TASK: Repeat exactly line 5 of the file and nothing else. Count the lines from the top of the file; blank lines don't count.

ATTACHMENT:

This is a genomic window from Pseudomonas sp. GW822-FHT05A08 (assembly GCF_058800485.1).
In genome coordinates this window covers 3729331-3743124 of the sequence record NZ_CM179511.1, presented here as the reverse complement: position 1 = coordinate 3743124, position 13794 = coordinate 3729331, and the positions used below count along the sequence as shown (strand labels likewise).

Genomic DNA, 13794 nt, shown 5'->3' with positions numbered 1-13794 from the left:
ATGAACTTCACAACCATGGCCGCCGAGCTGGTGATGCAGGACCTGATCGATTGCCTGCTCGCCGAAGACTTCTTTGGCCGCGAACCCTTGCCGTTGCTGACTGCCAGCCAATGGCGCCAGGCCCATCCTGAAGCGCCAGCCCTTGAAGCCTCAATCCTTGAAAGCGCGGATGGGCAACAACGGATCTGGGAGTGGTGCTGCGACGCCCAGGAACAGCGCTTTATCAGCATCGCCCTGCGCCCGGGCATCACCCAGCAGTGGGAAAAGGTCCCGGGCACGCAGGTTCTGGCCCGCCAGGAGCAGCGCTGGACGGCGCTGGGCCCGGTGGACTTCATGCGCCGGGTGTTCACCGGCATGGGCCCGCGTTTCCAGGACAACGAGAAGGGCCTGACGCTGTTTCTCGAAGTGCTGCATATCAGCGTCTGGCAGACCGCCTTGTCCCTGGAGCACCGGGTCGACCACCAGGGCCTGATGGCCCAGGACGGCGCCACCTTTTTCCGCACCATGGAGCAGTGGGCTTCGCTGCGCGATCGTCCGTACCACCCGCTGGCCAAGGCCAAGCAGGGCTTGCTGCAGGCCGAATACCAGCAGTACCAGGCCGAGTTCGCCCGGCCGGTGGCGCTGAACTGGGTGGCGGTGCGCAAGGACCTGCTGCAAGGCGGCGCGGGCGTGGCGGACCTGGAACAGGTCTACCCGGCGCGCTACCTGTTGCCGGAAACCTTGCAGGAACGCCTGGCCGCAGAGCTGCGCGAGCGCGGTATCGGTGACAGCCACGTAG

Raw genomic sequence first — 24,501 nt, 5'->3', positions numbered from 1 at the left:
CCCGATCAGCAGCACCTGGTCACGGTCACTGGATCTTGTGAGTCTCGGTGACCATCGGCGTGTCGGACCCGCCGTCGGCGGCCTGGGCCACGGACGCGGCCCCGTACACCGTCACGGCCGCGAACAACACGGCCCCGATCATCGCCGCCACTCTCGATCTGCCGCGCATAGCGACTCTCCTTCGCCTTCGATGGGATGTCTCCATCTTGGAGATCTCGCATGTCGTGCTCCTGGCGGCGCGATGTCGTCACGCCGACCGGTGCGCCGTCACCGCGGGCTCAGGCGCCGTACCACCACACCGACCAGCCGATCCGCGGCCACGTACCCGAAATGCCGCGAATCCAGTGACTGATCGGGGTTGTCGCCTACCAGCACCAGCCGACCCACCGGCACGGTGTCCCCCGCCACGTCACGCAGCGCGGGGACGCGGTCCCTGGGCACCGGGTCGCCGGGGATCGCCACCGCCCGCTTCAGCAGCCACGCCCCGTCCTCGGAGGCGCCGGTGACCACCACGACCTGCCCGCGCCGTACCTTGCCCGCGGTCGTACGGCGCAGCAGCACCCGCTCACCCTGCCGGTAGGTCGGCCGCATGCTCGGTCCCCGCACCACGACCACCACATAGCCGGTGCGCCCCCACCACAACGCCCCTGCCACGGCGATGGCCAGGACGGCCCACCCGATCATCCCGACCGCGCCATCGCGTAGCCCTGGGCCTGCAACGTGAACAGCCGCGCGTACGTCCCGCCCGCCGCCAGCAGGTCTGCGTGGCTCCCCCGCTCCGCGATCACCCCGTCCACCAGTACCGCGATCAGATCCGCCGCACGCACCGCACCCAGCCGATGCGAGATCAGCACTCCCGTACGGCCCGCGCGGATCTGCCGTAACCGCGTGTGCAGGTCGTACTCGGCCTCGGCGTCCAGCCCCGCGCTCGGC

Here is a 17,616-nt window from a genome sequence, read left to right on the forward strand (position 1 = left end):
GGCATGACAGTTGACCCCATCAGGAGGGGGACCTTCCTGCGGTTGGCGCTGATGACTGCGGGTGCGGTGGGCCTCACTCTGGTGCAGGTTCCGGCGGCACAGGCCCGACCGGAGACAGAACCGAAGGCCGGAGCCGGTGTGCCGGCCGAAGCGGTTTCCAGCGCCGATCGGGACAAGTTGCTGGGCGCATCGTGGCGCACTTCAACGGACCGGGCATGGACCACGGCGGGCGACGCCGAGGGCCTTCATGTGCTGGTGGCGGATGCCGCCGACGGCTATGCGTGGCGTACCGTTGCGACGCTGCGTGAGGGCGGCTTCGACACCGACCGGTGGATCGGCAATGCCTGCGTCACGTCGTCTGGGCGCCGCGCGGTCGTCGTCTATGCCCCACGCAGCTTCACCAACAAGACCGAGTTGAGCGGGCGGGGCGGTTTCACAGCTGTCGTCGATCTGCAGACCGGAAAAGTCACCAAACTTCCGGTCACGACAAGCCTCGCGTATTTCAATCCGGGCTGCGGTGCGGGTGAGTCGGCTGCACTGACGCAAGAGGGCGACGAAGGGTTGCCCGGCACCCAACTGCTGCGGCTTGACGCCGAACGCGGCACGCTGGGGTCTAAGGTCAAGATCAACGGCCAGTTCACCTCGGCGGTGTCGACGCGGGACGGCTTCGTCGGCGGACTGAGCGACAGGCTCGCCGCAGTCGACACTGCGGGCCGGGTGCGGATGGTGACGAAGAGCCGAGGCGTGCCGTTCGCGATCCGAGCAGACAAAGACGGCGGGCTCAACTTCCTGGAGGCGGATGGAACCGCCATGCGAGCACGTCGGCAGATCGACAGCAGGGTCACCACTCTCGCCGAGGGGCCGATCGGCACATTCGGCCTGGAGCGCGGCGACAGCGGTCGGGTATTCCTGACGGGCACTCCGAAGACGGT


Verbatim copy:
Raw genomic sequence first — 24,501 nt, 5'->3', positions numbered from 1 at the left: